OSWEGO – The Oswego County Health Department reported today that the Eastern equine encephalitis (EEE) virus has been found in five new mosquito samples collected recently. Four were taken from the Toad Harbor Big Bay Swamp area in the town of West Monroe and near the village of Central Square where aerial spraying was conducted on Aug. 1.
The fifth was a sample collected from traps in the northern portion of the town of Palermo.
Oswego County Public Health Director Jiancheng Huang said, “The most recent results from Toad Harbor Big Bay are from mosquitoes collected before the aerial spraying event, which was successful in reducing the mosquito population in that targeted area.”
The Oswego County Health Department looked at a variety of factors, including the facts that the EEE virus was found in a different area and that mosquitoes are still in their active life cycle at this point in the summer, and has begun to make plans to conduct a second aerial spraying in portions of the towns of Hastings, Mexico, New Haven, Palermo and Volney.
Aerial spraying will take place over the course of two consecutive evenings because of the size of the target area. The date and time of spraying will be announced through the news media and on the county Web site at www.oswegocounty.com as soon as plans are finalized to ensure that the public will have ample opportunity to prepare for the event.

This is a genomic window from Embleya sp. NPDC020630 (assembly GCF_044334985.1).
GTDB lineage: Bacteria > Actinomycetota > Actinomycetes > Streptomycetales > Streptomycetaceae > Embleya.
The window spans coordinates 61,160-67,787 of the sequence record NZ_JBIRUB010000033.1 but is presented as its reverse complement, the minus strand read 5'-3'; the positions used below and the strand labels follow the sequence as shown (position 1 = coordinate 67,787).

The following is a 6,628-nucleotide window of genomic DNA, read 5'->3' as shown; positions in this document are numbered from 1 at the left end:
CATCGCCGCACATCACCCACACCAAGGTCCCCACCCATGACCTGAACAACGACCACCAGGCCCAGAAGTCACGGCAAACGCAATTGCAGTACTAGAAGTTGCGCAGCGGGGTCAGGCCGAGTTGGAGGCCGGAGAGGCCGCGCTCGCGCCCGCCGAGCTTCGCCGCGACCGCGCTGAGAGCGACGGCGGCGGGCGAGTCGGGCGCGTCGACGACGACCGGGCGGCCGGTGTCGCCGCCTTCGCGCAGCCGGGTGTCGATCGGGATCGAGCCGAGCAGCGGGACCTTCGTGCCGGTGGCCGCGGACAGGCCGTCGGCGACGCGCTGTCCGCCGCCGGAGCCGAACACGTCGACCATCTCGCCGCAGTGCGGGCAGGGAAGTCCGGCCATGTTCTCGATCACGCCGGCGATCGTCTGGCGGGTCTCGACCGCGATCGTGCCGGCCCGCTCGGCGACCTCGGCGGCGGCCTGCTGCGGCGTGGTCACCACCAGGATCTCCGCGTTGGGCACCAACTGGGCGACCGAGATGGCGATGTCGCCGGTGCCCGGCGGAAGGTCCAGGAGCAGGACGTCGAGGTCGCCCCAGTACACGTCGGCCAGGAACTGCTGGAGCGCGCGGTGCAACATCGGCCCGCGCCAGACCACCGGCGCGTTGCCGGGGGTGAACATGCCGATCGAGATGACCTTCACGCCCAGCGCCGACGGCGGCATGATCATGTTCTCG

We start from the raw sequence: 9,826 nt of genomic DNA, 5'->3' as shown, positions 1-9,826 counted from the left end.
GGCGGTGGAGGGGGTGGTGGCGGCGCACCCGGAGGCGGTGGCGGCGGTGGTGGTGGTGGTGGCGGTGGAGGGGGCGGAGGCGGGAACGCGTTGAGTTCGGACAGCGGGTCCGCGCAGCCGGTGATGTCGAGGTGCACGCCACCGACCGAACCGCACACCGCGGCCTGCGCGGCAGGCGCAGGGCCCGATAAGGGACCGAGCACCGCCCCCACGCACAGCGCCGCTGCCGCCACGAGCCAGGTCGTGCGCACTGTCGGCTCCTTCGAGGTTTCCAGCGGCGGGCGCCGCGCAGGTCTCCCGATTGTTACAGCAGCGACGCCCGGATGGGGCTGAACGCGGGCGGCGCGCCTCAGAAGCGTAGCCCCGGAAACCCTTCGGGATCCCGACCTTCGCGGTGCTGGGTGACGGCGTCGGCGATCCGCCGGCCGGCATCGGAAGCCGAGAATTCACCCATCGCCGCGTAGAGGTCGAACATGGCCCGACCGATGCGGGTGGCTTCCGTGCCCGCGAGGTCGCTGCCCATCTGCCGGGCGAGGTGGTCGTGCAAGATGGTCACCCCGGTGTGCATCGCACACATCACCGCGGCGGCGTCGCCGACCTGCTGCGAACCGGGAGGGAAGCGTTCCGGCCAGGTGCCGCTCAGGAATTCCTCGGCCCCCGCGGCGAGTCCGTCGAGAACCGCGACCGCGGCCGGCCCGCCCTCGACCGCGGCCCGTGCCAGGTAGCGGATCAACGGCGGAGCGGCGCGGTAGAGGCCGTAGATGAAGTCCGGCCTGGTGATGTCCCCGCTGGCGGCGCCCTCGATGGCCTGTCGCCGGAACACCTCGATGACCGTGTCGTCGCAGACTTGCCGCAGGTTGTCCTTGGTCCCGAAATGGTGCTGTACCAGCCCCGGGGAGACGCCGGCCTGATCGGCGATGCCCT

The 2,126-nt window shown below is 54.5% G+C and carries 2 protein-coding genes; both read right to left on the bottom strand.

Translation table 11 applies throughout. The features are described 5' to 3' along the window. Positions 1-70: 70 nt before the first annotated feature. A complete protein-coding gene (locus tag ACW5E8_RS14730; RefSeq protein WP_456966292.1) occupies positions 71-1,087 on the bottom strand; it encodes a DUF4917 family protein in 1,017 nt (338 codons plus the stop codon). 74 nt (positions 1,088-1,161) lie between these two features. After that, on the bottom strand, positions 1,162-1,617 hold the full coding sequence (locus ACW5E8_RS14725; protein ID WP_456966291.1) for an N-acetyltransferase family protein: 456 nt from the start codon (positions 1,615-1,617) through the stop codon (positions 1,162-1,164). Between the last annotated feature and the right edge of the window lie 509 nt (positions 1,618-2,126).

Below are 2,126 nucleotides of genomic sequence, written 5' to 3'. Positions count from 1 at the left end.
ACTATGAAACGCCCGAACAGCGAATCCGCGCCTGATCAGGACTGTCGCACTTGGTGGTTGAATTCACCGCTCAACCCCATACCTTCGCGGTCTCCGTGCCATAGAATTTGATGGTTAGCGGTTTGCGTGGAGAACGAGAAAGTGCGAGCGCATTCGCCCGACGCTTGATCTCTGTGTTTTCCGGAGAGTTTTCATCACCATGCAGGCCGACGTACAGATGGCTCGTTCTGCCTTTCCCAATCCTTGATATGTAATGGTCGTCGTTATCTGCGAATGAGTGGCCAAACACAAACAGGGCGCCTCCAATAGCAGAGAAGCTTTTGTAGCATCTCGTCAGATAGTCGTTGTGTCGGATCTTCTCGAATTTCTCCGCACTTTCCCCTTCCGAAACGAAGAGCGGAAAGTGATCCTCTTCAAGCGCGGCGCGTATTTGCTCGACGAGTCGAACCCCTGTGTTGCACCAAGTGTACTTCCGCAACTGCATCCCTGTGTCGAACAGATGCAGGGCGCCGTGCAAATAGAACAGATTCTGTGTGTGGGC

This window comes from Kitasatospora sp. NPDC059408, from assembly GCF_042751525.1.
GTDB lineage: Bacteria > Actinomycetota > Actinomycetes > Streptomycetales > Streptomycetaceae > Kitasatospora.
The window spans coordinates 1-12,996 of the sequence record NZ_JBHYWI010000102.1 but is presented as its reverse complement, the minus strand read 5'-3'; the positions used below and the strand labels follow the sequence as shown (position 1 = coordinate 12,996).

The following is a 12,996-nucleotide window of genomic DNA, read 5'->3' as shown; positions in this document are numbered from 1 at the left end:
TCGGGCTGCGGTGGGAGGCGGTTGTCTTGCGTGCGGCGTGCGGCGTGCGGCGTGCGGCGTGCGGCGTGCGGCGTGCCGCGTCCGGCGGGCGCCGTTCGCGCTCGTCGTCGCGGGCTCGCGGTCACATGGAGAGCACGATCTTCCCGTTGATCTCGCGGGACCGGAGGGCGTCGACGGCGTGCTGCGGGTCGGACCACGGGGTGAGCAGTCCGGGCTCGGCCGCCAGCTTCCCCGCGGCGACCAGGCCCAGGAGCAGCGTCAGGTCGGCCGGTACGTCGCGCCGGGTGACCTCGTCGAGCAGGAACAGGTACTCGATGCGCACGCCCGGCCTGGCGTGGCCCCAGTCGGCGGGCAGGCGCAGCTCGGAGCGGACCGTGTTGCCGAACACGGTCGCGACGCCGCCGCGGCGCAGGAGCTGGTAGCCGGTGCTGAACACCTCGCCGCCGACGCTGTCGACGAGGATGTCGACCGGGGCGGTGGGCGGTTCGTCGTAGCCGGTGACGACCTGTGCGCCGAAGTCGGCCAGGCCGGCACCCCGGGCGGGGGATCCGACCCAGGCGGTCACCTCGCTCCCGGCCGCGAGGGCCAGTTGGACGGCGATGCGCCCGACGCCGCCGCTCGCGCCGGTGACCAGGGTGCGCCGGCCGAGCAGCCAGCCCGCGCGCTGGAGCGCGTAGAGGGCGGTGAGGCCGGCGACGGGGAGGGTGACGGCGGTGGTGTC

Huang said, “Although aerial spraying can be effective in diminishing mosquito populations, it does not eliminate all mosquitoes. Aerial spraying is only a temporary control measure, and it is still very important for people to continue their efforts to prevent mosquito bites.”
The Oswego County Health Department advises people to limit their outdoor activities between dusk and dawn, when mosquitoes are most active, and wear long pants, long-sleeved shirts, shoes and socks when outdoors.
Another personal protection measure is to apply a mosquito repellent containing DEET, Picaridin, or Oil of Lemon Eucalyptus to prevent mosquito bites.
It should not be applied to the face and adults should not put the repellent directly onto children’s skin. Instead, they should put it on their hands and then apply it to the child. Insect repellents should be used according to label instructions.
Residents are also asked to help minimize mosquito populations in and around their houses and properties by eliminating all standing water around the home and repairing or replacing all window and door screens to keep mosquitoes outside.
For more information about EEE and other viruses transmitted by mosquitoes, call the Oswego County Health Department at 315-349-3564 or 1-800-596-3200, ext. 3564 between 8:30 a.m. and 4 p.m. or visit http://www.oswegocounty.com/health/index.html